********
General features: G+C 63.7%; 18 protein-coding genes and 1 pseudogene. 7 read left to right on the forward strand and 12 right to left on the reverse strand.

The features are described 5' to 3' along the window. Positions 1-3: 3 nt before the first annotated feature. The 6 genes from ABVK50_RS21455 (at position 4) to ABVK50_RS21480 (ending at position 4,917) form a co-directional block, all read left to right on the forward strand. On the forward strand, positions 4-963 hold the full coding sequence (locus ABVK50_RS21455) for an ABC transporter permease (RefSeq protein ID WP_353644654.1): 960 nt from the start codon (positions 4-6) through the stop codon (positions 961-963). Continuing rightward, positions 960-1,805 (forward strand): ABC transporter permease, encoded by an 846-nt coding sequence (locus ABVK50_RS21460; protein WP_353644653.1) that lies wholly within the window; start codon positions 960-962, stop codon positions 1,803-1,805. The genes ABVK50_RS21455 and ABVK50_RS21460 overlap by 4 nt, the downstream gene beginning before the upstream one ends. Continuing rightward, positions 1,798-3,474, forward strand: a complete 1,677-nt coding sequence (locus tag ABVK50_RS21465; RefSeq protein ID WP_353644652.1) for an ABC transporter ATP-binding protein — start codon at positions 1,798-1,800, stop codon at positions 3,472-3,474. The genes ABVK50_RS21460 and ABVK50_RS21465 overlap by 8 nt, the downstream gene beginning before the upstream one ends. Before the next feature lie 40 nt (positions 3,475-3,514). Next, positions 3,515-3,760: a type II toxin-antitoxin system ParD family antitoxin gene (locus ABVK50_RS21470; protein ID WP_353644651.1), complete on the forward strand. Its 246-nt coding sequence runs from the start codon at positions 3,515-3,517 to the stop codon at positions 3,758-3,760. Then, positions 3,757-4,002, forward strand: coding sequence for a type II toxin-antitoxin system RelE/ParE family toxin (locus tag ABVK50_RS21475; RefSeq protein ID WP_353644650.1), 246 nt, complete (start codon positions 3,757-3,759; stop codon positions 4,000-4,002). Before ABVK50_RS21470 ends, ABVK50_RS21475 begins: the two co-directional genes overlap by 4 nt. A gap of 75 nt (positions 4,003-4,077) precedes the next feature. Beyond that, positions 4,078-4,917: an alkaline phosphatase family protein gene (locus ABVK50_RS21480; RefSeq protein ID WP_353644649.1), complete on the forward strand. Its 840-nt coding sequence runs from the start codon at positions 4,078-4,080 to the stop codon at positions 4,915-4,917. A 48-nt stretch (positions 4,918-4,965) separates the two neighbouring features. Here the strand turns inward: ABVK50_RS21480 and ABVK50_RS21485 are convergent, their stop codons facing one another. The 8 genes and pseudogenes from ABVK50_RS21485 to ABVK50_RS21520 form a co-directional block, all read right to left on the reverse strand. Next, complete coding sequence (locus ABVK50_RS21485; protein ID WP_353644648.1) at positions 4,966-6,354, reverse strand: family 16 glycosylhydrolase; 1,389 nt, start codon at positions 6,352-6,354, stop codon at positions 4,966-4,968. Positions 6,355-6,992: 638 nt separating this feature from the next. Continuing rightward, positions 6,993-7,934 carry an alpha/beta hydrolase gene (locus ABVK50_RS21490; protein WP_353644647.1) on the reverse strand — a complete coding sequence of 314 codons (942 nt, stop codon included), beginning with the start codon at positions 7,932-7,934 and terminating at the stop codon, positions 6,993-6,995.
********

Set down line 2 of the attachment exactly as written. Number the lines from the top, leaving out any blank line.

The features are described 5' to 3' along the window. Positions 1-3: 3 nt before the first annotated feature. The 6 genes from ABVK50_RS21455 (at position 4) to ABVK50_RS21480 (ending at position 4,917) form a co-directional block, all read left to right on the forward strand. On the forward strand, positions 4-963 hold the full coding sequence (locus ABVK50_RS21455) for an ABC transporter permease (RefSeq protein ID WP_353644654.1): 960 nt from the start codon (positions 4-6) through the stop codon (positions 961-963). Continuing rightward, positions 960-1,805 (forward strand): ABC transporter permease, encoded by an 846-nt coding sequence (locus ABVK50_RS21460; protein WP_353644653.1) that lies wholly within the window; start codon positions 960-962, stop codon positions 1,803-1,805. The genes ABVK50_RS21455 and ABVK50_RS21460 overlap by 4 nt, the downstream gene beginning before the upstream one ends. Continuing rightward, positions 1,798-3,474, forward strand: a complete 1,677-nt coding sequence (locus tag ABVK50_RS21465; RefSeq protein ID WP_353644652.1) for an ABC transporter ATP-binding protein — start codon at positions 1,798-1,800, stop codon at positions 3,472-3,474. The genes ABVK50_RS21460 and ABVK50_RS21465 overlap by 8 nt, the downstream gene beginning before the upstream one ends. Before the next feature lie 40 nt (positions 3,475-3,514). Next, positions 3,515-3,760: a type II toxin-antitoxin system ParD family antitoxin gene (locus ABVK50_RS21470; protein ID WP_353644651.1), complete on the forward strand. Its 246-nt coding sequence runs from the start codon at positions 3,515-3,517 to the stop codon at positions 3,758-3,760. Then, positions 3,757-4,002, forward strand: coding sequence for a type II toxin-antitoxin system RelE/ParE family toxin (locus tag ABVK50_RS21475; RefSeq protein ID WP_353644650.1), 246 nt, complete (start codon positions 3,757-3,759; stop codon positions 4,000-4,002). Before ABVK50_RS21470 ends, ABVK50_RS21475 begins: the two co-directional genes overlap by 4 nt. A gap of 75 nt (positions 4,003-4,077) precedes the next feature. Beyond that, positions 4,078-4,917: an alkaline phosphatase family protein gene (locus ABVK50_RS21480; RefSeq protein ID WP_353644649.1), complete on the forward strand. Its 840-nt coding sequence runs from the start codon at positions 4,078-4,080 to the stop codon at positions 4,915-4,917. A 48-nt stretch (positions 4,918-4,965) separates the two neighbouring features. Here the strand turns inward: ABVK50_RS21480 and ABVK50_RS21485 are convergent, their stop codons facing one another. The 8 genes and pseudogenes from ABVK50_RS21485 to ABVK50_RS21520 form a co-directional block, all read right to left on the reverse strand. Next, complete coding sequence (locus ABVK50_RS21485; protein ID WP_353644648.1) at positions 4,966-6,354, reverse strand: family 16 glycosylhydrolase; 1,389 nt, start codon at positions 6,352-6,354, stop codon at positions 4,966-4,968. Positions 6,355-6,992: 638 nt separating this feature from the next. Continuing rightward, positions 6,993-7,934 carry an alpha/beta hydrolase gene (locus ABVK50_RS21490; protein WP_353644647.1) on the reverse strand — a complete coding sequence of 314 codons (942 nt, stop codon included), beginning with the start codon at positions 7,932-7,934 and terminating at the stop codon, positions 6,993-6,995.